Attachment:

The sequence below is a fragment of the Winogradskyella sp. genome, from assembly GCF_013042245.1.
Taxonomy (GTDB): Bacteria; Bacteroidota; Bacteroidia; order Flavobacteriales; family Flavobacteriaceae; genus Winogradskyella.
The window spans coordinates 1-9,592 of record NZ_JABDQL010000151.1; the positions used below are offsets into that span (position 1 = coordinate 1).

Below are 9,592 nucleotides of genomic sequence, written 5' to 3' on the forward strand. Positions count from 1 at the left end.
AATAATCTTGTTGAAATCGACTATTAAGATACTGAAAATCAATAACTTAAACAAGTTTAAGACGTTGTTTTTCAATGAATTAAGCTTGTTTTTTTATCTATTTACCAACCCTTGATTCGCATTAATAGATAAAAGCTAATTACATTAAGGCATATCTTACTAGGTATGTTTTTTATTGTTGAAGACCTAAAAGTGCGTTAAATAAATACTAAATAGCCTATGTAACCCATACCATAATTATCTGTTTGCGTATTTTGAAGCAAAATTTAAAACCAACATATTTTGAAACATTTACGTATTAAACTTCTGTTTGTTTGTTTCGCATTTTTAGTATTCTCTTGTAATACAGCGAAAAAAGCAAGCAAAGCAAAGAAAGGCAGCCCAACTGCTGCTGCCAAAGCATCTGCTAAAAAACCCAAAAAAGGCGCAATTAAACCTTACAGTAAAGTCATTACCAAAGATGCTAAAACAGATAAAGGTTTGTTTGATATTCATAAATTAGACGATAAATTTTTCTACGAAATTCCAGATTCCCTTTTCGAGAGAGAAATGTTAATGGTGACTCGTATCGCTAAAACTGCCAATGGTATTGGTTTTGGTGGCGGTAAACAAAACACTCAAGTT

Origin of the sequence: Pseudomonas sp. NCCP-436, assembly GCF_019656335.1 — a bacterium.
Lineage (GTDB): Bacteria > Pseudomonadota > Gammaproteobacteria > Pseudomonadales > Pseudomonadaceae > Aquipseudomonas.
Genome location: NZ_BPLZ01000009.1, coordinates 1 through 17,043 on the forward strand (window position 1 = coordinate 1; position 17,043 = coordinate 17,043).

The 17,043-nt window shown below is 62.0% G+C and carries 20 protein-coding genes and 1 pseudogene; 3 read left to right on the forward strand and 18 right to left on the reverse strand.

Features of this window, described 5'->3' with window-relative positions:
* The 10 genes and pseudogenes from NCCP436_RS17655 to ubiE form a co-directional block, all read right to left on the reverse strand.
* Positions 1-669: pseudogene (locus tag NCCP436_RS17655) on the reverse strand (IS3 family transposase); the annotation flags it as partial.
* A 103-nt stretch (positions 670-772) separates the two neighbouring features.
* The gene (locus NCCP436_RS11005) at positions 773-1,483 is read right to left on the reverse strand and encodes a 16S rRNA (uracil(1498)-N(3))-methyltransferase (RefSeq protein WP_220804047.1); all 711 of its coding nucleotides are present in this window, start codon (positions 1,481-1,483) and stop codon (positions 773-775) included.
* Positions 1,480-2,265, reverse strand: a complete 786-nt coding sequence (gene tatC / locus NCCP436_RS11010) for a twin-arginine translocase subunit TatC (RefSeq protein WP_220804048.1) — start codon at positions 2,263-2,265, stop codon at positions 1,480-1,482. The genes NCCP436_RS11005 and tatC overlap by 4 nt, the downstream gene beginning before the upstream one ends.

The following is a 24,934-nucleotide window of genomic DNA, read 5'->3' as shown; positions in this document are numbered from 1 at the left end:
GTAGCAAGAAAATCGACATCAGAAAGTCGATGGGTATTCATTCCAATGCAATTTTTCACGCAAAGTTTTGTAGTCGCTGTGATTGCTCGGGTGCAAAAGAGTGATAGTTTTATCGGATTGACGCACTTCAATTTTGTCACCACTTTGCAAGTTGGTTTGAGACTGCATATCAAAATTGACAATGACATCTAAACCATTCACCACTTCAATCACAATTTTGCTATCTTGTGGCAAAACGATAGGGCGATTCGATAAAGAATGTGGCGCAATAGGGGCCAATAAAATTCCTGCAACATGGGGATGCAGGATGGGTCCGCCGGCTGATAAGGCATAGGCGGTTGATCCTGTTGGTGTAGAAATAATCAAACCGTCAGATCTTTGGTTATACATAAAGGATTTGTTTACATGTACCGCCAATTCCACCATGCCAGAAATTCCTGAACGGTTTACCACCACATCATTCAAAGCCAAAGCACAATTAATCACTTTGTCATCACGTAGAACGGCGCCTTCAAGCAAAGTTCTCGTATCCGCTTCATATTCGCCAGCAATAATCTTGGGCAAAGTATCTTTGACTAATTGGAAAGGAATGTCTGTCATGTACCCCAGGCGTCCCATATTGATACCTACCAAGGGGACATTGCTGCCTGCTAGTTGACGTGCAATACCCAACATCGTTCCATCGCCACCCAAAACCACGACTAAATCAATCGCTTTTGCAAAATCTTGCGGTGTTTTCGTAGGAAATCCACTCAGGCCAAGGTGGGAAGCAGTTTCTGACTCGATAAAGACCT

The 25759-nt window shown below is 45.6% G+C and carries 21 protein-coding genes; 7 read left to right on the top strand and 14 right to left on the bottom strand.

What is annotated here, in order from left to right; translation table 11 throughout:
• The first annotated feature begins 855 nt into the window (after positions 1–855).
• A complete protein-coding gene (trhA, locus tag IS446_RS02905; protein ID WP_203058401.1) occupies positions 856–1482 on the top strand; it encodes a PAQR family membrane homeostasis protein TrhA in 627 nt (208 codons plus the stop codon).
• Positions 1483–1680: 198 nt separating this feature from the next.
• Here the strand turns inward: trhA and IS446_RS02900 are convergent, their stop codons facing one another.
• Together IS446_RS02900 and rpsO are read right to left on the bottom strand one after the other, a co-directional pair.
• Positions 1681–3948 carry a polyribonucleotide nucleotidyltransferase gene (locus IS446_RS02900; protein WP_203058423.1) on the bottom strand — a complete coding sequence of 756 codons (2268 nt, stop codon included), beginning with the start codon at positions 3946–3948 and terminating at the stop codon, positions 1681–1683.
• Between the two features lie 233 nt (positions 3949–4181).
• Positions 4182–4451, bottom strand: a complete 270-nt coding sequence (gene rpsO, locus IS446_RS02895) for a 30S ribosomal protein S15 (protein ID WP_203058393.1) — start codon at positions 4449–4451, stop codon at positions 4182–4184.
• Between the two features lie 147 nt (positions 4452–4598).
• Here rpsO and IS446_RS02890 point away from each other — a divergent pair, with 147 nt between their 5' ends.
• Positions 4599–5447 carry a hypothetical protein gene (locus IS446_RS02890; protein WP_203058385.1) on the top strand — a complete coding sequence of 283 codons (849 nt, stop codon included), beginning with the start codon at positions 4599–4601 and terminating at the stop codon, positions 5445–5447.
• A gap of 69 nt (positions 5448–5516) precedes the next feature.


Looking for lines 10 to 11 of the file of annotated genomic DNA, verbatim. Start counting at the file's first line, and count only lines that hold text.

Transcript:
Features of this window, described 5'->3' with window-relative positions:
* The 10 genes and pseudogenes from NCCP436_RS17655 to ubiE form a co-directional block, all read right to left on the reverse strand.